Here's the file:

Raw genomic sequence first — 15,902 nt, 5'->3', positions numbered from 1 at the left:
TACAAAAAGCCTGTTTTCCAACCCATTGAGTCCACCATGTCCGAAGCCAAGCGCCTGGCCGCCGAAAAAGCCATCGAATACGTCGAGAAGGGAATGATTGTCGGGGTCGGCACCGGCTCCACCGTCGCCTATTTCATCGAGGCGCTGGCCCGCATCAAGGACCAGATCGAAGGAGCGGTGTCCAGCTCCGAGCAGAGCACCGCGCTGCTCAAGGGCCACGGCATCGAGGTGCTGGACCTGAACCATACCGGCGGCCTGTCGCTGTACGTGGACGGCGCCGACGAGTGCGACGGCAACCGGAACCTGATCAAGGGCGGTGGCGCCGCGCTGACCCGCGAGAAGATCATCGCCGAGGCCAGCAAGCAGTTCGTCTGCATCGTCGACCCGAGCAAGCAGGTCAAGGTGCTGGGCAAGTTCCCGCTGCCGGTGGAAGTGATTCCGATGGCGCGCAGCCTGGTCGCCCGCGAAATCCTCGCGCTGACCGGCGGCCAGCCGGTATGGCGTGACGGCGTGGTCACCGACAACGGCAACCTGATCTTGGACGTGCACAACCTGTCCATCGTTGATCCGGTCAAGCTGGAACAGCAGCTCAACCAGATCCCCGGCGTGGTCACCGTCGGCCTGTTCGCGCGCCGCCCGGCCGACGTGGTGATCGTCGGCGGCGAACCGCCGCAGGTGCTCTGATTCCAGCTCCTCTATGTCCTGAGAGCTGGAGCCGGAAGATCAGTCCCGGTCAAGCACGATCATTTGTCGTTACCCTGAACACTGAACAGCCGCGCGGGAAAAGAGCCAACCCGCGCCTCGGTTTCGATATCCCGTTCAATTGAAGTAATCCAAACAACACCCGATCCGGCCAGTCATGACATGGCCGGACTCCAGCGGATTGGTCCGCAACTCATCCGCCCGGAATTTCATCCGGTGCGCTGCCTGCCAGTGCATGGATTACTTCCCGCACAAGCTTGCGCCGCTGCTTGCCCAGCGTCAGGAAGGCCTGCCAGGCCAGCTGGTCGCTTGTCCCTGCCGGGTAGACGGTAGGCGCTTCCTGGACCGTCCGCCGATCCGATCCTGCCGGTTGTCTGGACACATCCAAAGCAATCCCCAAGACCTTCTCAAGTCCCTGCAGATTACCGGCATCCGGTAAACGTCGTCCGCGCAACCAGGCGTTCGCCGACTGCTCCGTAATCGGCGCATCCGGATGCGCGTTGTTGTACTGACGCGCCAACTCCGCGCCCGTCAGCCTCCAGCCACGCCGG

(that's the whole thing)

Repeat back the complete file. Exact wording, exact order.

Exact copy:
Raw genomic sequence first — 15,902 nt, 5'->3', positions numbered from 1 at the left:
TACAAAAAGCCTGTTTTCCAACCCATTGAGTCCACCATGTCCGAAGCCAAGCGCCTGGCCGCCGAAAAAGCCATCGAATACGTCGAGAAGGGAATGATTGTCGGGGTCGGCACCGGCTCCACCGTCGCCTATTTCATCGAGGCGCTGGCCCGCATCAAGGACCAGATCGAAGGAGCGGTGTCCAGCTCCGAGCAGAGCACCGCGCTGCTCAAGGGCCACGGCATCGAGGTGCTGGACCTGAACCATACCGGCGGCCTGTCGCTGTACGTGGACGGCGCCGACGAGTGCGACGGCAACCGGAACCTGATCAAGGGCGGTGGCGCCGCGCTGACCCGCGAGAAGATCATCGCCGAGGCCAGCAAGCAGTTCGTCTGCATCGTCGACCCGAGCAAGCAGGTCAAGGTGCTGGGCAAGTTCCCGCTGCCGGTGGAAGTGATTCCGATGGCGCGCAGCCTGGTCGCCCGCGAAATCCTCGCGCTGACCGGCGGCCAGCCGGTATGGCGTGACGGCGTGGTCACCGACAACGGCAACCTGATCTTGGACGTGCACAACCTGTCCATCGTTGATCCGGTCAAGCTGGAACAGCAGCTCAACCAGATCCCCGGCGTGGTCACCGTCGGCCTGTTCGCGCGCCGCCCGGCCGACGTGGTGATCGTCGGCGGCGAACCGCCGCAGGTGCTCTGATTCCAGCTCCTCTATGTCCTGAGAGCTGGAGCCGGAAGATCAGTCCCGGTCAAGCACGATCATTTGTCGTTACCCTGAACACTGAACAGCCGCGCGGGAAAAGAGCCAACCCGCGCCTCGGTTTCGATATCCCGTTCAATTGAAGTAATCCAAACAACACCCGATCCGGCCAGTCATGACATGGCCGGACTCCAGCGGATTGGTCCGCAACTCATCCGCCCGGAATTTCATCCGGTGCGCTGCCTGCCAGTGCATGGATTACTTCCCGCACAAGCTTGCGCCGCTGCTTGCCCAGCGTCAGGAAGGCCTGCCAGGCCAGCTGGTCGCTTGTCCCTGCCGGGTAGACGGTAGGCGCTTCCTGGACCGTCCGCCGATCCGATCCTGCCGGTTGTCTGGACACATCCAAAGCAATCCCCAAGACCTTCTCAAGTCCCTGCAGATTACCGGCATCCGGTAAACGTCGTCCGCGCAACCAGGCGTTCGCCGACTGCTCCGTAATCGGCGCATCCGGATGCGCGTTGTTGTACTGACGCGCCAACTCCGCGCCCGTCAGCCTCCAGCCACGCCGG